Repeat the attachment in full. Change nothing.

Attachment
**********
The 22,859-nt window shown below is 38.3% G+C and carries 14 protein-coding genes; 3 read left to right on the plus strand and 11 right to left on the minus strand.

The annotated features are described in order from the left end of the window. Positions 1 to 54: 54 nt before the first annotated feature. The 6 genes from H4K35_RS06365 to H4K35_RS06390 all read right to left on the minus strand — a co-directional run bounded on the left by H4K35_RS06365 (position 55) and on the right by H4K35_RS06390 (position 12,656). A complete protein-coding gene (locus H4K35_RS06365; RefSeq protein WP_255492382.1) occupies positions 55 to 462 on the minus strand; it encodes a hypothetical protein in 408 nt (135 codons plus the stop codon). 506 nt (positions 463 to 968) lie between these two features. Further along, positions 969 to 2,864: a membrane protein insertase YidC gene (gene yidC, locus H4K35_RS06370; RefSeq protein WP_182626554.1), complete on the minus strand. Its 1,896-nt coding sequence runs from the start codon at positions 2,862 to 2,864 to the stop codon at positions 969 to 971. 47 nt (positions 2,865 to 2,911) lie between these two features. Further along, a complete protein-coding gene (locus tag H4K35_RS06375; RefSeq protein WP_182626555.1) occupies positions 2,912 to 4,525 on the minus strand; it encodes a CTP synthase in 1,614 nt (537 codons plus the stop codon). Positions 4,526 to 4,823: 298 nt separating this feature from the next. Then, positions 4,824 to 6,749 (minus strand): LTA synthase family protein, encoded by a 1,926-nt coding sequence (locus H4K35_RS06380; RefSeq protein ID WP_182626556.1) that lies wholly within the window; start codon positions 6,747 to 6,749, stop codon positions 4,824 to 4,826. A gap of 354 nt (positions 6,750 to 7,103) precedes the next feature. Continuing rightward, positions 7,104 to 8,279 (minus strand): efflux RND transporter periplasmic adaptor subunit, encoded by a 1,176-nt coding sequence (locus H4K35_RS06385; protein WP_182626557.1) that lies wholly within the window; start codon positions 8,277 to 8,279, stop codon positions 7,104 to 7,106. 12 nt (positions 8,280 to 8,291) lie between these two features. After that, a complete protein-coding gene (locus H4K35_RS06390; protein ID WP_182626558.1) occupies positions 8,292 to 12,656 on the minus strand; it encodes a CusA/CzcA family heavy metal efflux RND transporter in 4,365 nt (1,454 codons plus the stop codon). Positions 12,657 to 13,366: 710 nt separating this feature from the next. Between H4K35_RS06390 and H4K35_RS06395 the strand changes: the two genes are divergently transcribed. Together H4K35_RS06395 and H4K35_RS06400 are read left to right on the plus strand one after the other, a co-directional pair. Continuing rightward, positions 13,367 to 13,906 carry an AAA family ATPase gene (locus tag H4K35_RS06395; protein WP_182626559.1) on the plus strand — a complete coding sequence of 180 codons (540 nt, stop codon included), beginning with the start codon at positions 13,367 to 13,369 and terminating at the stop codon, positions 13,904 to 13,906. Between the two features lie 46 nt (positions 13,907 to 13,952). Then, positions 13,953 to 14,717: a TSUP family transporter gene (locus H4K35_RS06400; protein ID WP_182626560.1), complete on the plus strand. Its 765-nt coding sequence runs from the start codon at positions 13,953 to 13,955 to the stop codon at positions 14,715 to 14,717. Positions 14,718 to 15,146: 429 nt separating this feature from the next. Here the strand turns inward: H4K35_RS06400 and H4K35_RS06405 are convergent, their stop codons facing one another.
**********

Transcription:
The 22,859-nt window shown below is 38.3% G+C and carries 14 protein-coding genes; 3 read left to right on the plus strand and 11 right to left on the minus strand.

The annotated features are described in order from the left end of the window. Positions 1 to 54: 54 nt before the first annotated feature. The 6 genes from H4K35_RS06365 to H4K35_RS06390 all read right to left on the minus strand — a co-directional run bounded on the left by H4K35_RS06365 (position 55) and on the right by H4K35_RS06390 (position 12,656). A complete protein-coding gene (locus H4K35_RS06365; RefSeq protein WP_255492382.1) occupies positions 55 to 462 on the minus strand; it encodes a hypothetical protein in 408 nt (135 codons plus the stop codon). 506 nt (positions 463 to 968) lie between these two features. Further along, positions 969 to 2,864: a membrane protein insertase YidC gene (gene yidC, locus H4K35_RS06370; RefSeq protein WP_182626554.1), complete on the minus strand. Its 1,896-nt coding sequence runs from the start codon at positions 2,862 to 2,864 to the stop codon at positions 969 to 971. 47 nt (positions 2,865 to 2,911) lie between these two features. Further along, a complete protein-coding gene (locus tag H4K35_RS06375; RefSeq protein WP_182626555.1) occupies positions 2,912 to 4,525 on the minus strand; it encodes a CTP synthase in 1,614 nt (537 codons plus the stop codon). Positions 4,526 to 4,823: 298 nt separating this feature from the next. Then, positions 4,824 to 6,749 (minus strand): LTA synthase family protein, encoded by a 1,926-nt coding sequence (locus H4K35_RS06380; RefSeq protein ID WP_182626556.1) that lies wholly within the window; start codon positions 6,747 to 6,749, stop codon positions 4,824 to 4,826. A gap of 354 nt (positions 6,750 to 7,103) precedes the next feature. Continuing rightward, positions 7,104 to 8,279 (minus strand): efflux RND transporter periplasmic adaptor subunit, encoded by a 1,176-nt coding sequence (locus H4K35_RS06385; protein WP_182626557.1) that lies wholly within the window; start codon positions 8,277 to 8,279, stop codon positions 7,104 to 7,106. 12 nt (positions 8,280 to 8,291) lie between these two features. After that, a complete protein-coding gene (locus H4K35_RS06390; protein ID WP_182626558.1) occupies positions 8,292 to 12,656 on the minus strand; it encodes a CusA/CzcA family heavy metal efflux RND transporter in 4,365 nt (1,454 codons plus the stop codon). Positions 12,657 to 13,366: 710 nt separating this feature from the next. Between H4K35_RS06390 and H4K35_RS06395 the strand changes: the two genes are divergently transcribed. Together H4K35_RS06395 and H4K35_RS06400 are read left to right on the plus strand one after the other, a co-directional pair. Continuing rightward, positions 13,367 to 13,906 carry an AAA family ATPase gene (locus tag H4K35_RS06395; protein WP_182626559.1) on the plus strand — a complete coding sequence of 180 codons (540 nt, stop codon included), beginning with the start codon at positions 13,367 to 13,369 and terminating at the stop codon, positions 13,904 to 13,906. Between the two features lie 46 nt (positions 13,907 to 13,952). Then, positions 13,953 to 14,717: a TSUP family transporter gene (locus H4K35_RS06400; protein ID WP_182626560.1), complete on the plus strand. Its 765-nt coding sequence runs from the start codon at positions 13,953 to 13,955 to the stop codon at positions 14,715 to 14,717. Positions 14,718 to 15,146: 429 nt separating this feature from the next. Here the strand turns inward: H4K35_RS06400 and H4K35_RS06405 are convergent, their stop codons facing one another.